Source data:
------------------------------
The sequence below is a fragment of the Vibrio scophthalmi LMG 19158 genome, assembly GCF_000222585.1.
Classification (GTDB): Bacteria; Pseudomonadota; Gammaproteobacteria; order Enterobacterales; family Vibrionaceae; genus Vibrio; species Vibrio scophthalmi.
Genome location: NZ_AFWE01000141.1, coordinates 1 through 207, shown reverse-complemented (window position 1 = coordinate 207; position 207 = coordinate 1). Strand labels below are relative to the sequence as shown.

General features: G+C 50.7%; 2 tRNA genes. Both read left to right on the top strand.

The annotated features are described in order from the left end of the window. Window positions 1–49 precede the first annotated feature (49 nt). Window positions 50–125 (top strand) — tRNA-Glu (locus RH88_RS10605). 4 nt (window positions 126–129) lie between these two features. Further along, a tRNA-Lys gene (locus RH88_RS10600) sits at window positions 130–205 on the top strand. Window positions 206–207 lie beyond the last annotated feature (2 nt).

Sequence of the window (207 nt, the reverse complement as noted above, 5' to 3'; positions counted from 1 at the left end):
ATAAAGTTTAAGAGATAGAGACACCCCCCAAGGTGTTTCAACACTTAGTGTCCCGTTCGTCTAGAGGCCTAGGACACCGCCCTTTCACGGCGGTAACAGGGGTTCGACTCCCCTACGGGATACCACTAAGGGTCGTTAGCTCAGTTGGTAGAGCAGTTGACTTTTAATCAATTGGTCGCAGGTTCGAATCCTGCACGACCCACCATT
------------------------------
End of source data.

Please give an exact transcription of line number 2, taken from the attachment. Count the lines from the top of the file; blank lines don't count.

Classification (GTDB): Bacteria; Pseudomonadota; Gammaproteobacteria; order Enterobacterales; family Vibrionaceae; genus Vibrio; species Vibrio scophthalmi.